Commentary says long-time debate is now resolved
Alexandria, VA-- Extended lymph node dissection – a treatment for gastric cancer involving the surgical removal of lymph nodes near the tumor, in distant areas of the stomach, and in some cases, in combination with the removal of the spleen and pancreas tail – has shown no long-term survival benefit for gastric cancer patients, according to the largest randomized trial of limited and extended lymph node dissection among this population. Gastric cancer is the fourth most common type of cancer worldwide and is diagnosed in approximately 870,000 people annually.
An accompanying editorial states that these definitive study findings resolve a major debate in the surgical oncology community over the benefit of extended lymph node dissection among gastric cancer patients. Both the study and editorial will be published online April 12 in the Journal of Clinical Oncology (JCO).
"Long-term follow up of limited and extended lymph node dissection clearly demonstrates that neither improved survival nor decreased relapse rates can be obtained by extended dissection," said H. H. Hartgrink, MD and lead author of the study. "In fact, extended lymph node dissection may even be harmful because of increased morbidity and hospital mortality associated with the procedure."
While overall incidence of the disease is declining, it remains an major cause of death worldwide. Surgery is the only possible curative treatment for gastric cancer, and results of gastrectomy – the surgical removal of all or part of the stomach – have improved significantly over the years with respect to survival, morbidity, and post-operative mortality. However, researchers have long debated whether the wider resection of lymph nodes involved in extended lymph node dissection has contributed to this improvement. The debate has particular relevance in Japan, where there are high rates of gastric cancer and the procedure is used extensively.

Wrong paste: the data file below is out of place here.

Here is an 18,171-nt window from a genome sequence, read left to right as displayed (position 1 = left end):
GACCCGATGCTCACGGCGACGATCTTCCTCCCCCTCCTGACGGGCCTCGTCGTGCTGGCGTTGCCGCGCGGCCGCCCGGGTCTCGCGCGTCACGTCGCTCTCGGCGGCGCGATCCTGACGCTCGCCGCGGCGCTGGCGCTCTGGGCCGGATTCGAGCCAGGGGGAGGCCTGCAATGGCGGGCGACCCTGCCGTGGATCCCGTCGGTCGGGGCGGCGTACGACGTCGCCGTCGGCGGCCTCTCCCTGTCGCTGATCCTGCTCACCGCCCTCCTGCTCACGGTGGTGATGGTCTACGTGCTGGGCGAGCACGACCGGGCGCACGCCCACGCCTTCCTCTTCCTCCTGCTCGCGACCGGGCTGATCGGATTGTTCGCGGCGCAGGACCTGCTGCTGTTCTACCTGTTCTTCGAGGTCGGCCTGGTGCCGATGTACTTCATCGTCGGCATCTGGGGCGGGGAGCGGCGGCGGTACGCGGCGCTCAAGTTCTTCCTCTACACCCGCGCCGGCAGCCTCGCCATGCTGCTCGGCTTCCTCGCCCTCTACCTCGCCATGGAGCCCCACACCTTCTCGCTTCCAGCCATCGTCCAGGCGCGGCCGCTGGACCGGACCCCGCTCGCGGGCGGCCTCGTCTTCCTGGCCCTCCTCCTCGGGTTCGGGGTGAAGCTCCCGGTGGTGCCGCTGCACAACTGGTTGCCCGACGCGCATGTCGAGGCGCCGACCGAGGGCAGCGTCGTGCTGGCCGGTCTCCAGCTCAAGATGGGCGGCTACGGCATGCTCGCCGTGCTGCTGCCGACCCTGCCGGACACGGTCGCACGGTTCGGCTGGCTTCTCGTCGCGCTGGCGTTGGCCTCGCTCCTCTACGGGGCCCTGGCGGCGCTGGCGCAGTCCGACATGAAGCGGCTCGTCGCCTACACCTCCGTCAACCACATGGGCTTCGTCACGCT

To address this question, researchers at the Leiden University Medical Centre in the Netherlands compared the morbidity, mortality, long-term survival, and cumulative risk of relapse of a limited (D1) lymph node dissection to an extended (D2) lymph node dissection for gastric carcinoma in a randomized trial.
A total of 1078 patients with gastric adenocarcinoma were randomized to undergo D1 or D2 dissection, of which 711 patients were treated with curative intent (82 patients were ineligible and 285 received palliative treatment). After 11 years, researchers found no significant survival benefit for either group. Postoperative mortality (death within 30 days after operation) occurred in 10% of patients in the D2 group, compared to 4% of patients who underwent limited lymph node dissection. Similarly, morbidity associated with the surgery was higher among patients in the D2 group – 43% of patients compared to 25% in the D1 group. Results from this trial indicate definitive data on the procedure, confirming results published previously.
Researchers concluded that extended lymph node dissection generated no long-term survival benefit, noting that the associated higher postoperative mortality may have offset any long-term effect in survival.
They noted that morbidity and mortality were greatly influenced by the extent of lymph node dissection, the removal of the pancreas or spleen, and the patient's age, and that the surgery with extended lymph node dissection may only be of benefit if morbidity and mortality can be avoided.
An accompanying editorial praised the study, noting that "the debate over performing a D1 or D2 lymphadenectomy for gastric cancer should be put to rest."
"Clinical and scientific research teams of surgical, medical and radiation oncologists should concentrate their efforts on training surgical residents and fellows to perform a complete D1 lymphadenectomy, developing new agents for neoadjuvant and adjuvant clinical trials of gastric cancer and improving radiation techniques," said Nicholas J. Petrelli MD, editorial author and MBNA Medical Director of the Helen F Graham Cancer Center and Professor of Surgery at Thomas Jefferson University.
"These areas, along with the explosion in genomic medicine, are the future hope for patients with gastric cancer," he added.
Source: Eurekalert & othersLast reviewed: By John M. Grohol, Psy.D. on 21 Feb 2009
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